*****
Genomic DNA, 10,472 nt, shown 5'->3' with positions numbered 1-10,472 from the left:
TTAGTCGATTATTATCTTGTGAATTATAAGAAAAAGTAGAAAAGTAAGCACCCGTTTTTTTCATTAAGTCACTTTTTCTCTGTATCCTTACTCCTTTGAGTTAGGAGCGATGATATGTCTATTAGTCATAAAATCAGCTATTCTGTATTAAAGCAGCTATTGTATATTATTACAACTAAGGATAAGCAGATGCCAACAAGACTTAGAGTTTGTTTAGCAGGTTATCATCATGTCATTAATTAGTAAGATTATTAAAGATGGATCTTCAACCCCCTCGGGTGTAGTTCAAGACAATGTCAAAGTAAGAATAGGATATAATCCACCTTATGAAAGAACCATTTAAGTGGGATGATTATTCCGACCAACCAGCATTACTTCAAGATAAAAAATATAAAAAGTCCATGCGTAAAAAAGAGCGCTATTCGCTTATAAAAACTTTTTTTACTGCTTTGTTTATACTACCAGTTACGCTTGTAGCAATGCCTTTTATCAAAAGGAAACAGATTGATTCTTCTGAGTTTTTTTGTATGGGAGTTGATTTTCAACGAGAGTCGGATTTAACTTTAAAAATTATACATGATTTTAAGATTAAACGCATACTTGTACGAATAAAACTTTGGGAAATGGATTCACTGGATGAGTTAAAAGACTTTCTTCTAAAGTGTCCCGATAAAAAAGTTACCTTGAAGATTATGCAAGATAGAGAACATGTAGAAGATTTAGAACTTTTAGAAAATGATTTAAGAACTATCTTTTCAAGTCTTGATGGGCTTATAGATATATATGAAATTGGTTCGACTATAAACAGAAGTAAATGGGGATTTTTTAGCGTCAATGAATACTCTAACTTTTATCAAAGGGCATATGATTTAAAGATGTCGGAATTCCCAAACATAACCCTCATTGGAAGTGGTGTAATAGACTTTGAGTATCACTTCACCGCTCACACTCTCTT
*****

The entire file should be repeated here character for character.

Genomic DNA, 10,472 nt, shown 5'->3' with positions numbered 1-10,472 from the left:
TTAGTCGATTATTATCTTGTGAATTATAAGAAAAAGTAGAAAAGTAAGCACCCGTTTTTTTCATTAAGTCACTTTTTCTCTGTATCCTTACTCCTTTGAGTTAGGAGCGATGATATGTCTATTAGTCATAAAATCAGCTATTCTGTATTAAAGCAGCTATTGTATATTATTACAACTAAGGATAAGCAGATGCCAACAAGACTTAGAGTTTGTTTAGCAGGTTATCATCATGTCATTAATTAGTAAGATTATTAAAGATGGATCTTCAACCCCCTCGGGTGTAGTTCAAGACAATGTCAAAGTAAGAATAGGATATAATCCACCTTATGAAAGAACCATTTAAGTGGGATGATTATTCCGACCAACCAGCATTACTTCAAGATAAAAAATATAAAAAGTCCATGCGTAAAAAAGAGCGCTATTCGCTTATAAAAACTTTTTTTACTGCTTTGTTTATACTACCAGTTACGCTTGTAGCAATGCCTTTTATCAAAAGGAAACAGATTGATTCTTCTGAGTTTTTTTGTATGGGAGTTGATTTTCAACGAGAGTCGGATTTAACTTTAAAAATTATACATGATTTTAAGATTAAACGCATACTTGTACGAATAAAACTTTGGGAAATGGATTCACTGGATGAGTTAAAAGACTTTCTTCTAAAGTGTCCCGATAAAAAAGTTACCTTGAAGATTATGCAAGATAGAGAACATGTAGAAGATTTAGAACTTTTAGAAAATGATTTAAGAACTATCTTTTCAAGTCTTGATGGGCTTATAGATATATATGAAATTGGTTCGACTATAAACAGAAGTAAATGGGGATTTTTTAGCGTCAATGAATACTCTAACTTTTATCAAAGGGCATATGATTTAAAGATGTCGGAATTCCCAAACATAACCCTCATTGGAAGTGGTGTAATAGACTTTGAGTATCACTTCACCGCTCACACTCTCTT